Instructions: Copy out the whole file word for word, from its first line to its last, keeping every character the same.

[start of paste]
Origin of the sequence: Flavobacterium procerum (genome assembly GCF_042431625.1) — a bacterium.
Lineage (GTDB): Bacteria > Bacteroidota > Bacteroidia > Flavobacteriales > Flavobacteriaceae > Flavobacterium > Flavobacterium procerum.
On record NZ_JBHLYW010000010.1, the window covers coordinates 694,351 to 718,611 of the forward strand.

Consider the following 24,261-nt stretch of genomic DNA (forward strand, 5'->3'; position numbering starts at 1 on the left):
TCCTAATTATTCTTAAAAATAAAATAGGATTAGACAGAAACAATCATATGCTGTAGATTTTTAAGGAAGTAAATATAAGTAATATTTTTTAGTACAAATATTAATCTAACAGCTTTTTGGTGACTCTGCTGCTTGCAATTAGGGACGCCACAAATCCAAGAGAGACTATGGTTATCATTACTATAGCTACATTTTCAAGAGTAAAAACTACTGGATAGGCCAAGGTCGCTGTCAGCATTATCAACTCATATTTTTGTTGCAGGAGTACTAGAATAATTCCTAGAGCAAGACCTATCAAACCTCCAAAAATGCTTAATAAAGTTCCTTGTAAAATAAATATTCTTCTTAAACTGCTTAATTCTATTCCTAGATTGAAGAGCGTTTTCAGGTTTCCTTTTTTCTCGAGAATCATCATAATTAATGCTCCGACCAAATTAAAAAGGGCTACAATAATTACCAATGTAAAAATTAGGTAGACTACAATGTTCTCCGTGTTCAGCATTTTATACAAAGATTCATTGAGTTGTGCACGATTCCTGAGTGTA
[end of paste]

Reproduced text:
Origin of the sequence: Flavobacterium procerum (genome assembly GCF_042431625.1) — a bacterium.
Lineage (GTDB): Bacteria > Bacteroidota > Bacteroidia > Flavobacteriales > Flavobacteriaceae > Flavobacterium > Flavobacterium procerum.
On record NZ_JBHLYW010000010.1, the window covers coordinates 694,351 to 718,611 of the forward strand.

Consider the following 24,261-nt stretch of genomic DNA (forward strand, 5'->3'; position numbering starts at 1 on the left):
TCCTAATTATTCTTAAAAATAAAATAGGATTAGACAGAAACAATCATATGCTGTAGATTTTTAAGGAAGTAAATATAAGTAATATTTTTTAGTACAAATATTAATCTAACAGCTTTTTGGTGACTCTGCTGCTTGCAATTAGGGACGCCACAAATCCAAGAGAGACTATGGTTATCATTACTATAGCTACATTTTCAAGAGTAAAAACTACTGGATAGGCCAAGGTCGCTGTCAGCATTATCAACTCATATTTTTGTTGCAGGAGTACTAGAATAATTCCTAGAGCAAGACCTATCAAACCTCCAAAAATGCTTAATAAAGTTCCTTGTAAAATAAATATTCTTCTTAAACTGCTTAATTCTATTCCTAGATTGAAGAGCGTTTTCAGGTTTCCTTTTTTCTCGAGAATCATCATAATTAATGCTCCGACCAAATTAAAAAGGGCTACAATAATTACCAATGTAAAAATTAGGTAGACTACAATGTTCTCCGTGTTCAGCATTTTATACAAAGATTCATTGAGTTGTGCACGATTCCTGAGTGTA